Bringing theatre down the runway

Read our ode to French fashion designer Thierry Mugler, who was loved by celebrities and the who’s who of Hollywood for his daring and outrageous creations


Famed for his bold and daring fashions, Thierry Mugler defined an era in design, epitomising the concept of power dressing and emboldening women with shapes and cuts never seen before.

During the 1980s, he transformed the catwalk show into an event for the masses, bringing in celebrities, performers and concerts for his 1984 spectacular at the Zenith, Paris’ biggest arena.

Stars, from Diana Ross and Madonna to Lady Gaga, Beyonce and Cardi B, have worn his gowns at galas. His often controversial creations have been used in the likes of music videos, including George Michael’s 1992 hit Too Funky, with models donning the outrageous outfits so quintessentially Mugler-esque.

Having come into the industry via dance and photography, the French fashion designer studied at the Lycée Fustel de Coulange in Strasbourg from 1960 to 1965 and then at the School of Fine Arts until 1967.

He performed as a dancer with the Rhine Opera Ballet in the 1965-1966 season before moving to Paris to work as a professional photographer while freelancing as an assistant designer for fashion houses in Paris, London, and Milan.

Showcasing his first ready-to-wear collection in 1973, his sophisticated yet often taboo-breaking styles were loved through the generations.

Bursting onto the global fashion stage, he was often described as "a dancer with a completely individual feeling for shape and colour" and "an artist who would use his sense of theatre and ballet to work out the themes for his shows". Even critics of the late 1970s believed that his creations, when pulled apart from his shows and seen on racks in his showroom, were the most sage and real pieces one could ever want.


Photographer Helmut Newton used much of Mugler’s clothing in shoots for fashion publications in the 1980s, where fun and femininity took centre stage, in sync with the rise of the body-conscious movement emerging at the time.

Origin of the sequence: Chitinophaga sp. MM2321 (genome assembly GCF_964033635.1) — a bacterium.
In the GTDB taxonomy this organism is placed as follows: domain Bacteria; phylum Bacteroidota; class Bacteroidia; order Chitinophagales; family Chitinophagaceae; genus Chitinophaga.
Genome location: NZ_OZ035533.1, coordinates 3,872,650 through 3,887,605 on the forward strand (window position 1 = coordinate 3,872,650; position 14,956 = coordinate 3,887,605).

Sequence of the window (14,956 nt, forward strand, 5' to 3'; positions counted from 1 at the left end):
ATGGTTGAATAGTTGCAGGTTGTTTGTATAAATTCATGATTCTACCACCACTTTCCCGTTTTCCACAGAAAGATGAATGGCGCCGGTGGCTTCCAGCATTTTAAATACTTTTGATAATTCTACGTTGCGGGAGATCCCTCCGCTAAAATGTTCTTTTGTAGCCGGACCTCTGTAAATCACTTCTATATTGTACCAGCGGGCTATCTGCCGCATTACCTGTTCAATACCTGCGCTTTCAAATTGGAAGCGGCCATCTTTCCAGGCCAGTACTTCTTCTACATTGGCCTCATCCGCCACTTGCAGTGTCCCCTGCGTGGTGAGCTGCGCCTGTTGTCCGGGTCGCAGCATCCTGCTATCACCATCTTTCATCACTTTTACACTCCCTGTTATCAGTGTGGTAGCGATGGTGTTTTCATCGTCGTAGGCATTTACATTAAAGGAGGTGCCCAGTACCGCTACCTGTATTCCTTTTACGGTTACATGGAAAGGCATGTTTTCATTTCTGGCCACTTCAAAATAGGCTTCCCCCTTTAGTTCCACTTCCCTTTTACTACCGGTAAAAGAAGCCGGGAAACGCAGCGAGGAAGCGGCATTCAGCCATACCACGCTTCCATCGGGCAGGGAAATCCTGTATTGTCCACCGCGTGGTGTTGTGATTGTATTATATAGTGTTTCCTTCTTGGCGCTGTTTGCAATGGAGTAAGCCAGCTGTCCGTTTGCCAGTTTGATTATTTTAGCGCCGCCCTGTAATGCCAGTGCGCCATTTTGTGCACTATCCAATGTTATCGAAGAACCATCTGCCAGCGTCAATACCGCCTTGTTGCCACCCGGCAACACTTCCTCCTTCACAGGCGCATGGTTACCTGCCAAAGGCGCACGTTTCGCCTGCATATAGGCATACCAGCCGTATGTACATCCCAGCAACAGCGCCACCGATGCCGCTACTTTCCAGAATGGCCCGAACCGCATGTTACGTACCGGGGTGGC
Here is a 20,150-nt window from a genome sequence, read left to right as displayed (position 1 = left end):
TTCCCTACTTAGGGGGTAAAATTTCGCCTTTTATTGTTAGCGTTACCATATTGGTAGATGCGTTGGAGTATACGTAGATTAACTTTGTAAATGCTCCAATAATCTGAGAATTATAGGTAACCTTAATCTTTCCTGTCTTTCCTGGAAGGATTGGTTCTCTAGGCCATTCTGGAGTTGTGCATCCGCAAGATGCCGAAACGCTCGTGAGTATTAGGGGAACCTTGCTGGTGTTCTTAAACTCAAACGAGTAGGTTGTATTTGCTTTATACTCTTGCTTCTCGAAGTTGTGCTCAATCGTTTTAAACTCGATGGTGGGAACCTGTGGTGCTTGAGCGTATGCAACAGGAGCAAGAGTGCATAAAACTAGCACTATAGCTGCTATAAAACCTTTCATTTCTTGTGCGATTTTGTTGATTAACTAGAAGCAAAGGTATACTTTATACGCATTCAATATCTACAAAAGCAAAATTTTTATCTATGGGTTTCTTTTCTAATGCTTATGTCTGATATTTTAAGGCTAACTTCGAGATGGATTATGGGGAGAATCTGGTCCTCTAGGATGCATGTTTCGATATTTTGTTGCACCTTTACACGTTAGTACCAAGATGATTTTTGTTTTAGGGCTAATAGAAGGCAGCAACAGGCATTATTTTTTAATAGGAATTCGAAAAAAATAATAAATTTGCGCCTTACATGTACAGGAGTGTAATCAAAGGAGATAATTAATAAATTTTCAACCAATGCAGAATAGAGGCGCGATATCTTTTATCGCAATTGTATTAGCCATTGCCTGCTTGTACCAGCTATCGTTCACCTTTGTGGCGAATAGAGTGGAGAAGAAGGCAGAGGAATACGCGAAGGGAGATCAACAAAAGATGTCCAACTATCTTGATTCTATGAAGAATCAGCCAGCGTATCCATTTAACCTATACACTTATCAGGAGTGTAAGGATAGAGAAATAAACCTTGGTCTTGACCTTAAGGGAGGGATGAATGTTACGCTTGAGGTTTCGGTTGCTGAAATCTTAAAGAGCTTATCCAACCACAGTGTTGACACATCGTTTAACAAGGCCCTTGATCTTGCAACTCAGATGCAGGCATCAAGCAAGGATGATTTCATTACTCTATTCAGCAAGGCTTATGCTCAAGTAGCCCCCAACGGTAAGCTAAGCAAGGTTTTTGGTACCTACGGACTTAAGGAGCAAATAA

With his background in dance, theatrical influences became his trademark and materials such as leather, latex and rubber earned him the reputation as a fashion rebel in the couture stakes. Inspired by cabaret costumes, Mugler was not shy to push the limits of what was ever the norm.

It is clear to see how Mugler’s own theatrical fantasy world came alive through his work: a collection of cinched waisted and shoulder-padded pieces which became synonymous with 1980s fashion, inspired by goddesses, princesses and superheroines.


His quirky collections showed women as robots, motorcycles and even clams, taking the concept of femininity far beyond the catwalk stereotype.

Mugler would later go on to open his own fragrance company in 1990, launching his hit perfume Angel in 1992, which was later bought by Clarins. But the designer finally hung up his boots and retired from fashion in 2002.



Able to express his more eccentric visions during this time, he continued to create bespoke pieces for Beyonce’s Sasha Fierce and other science fiction inspired looks.

But it was Kim Kardashian’s famous "wet dress" from 2019’s Met Gala that signalled his comeback after the two-decade-long hiatus. It was made out of latex and adorned with beads to resemble water droplets and took a total of eight months to complete.

The boundary-pushing Frenchman immortalised his creations in the Thierry Mugler: Couturissime exhibition in Canada (now transferred to Paris), where, for the first time, he curated a collection of his most iconic pieces. The exhibition reflects how he contributed so significantly to shaping the world of fashion, fearless in the pursuit of showing off women’s figures with the shapely and contoured way in which he saw their beauty and power.


Manfred Thierry Mugler, born on December 21, 1948, died on January 23, 2022. His passing was mourned by many, with several of the industry’s greatest names calling him a friend.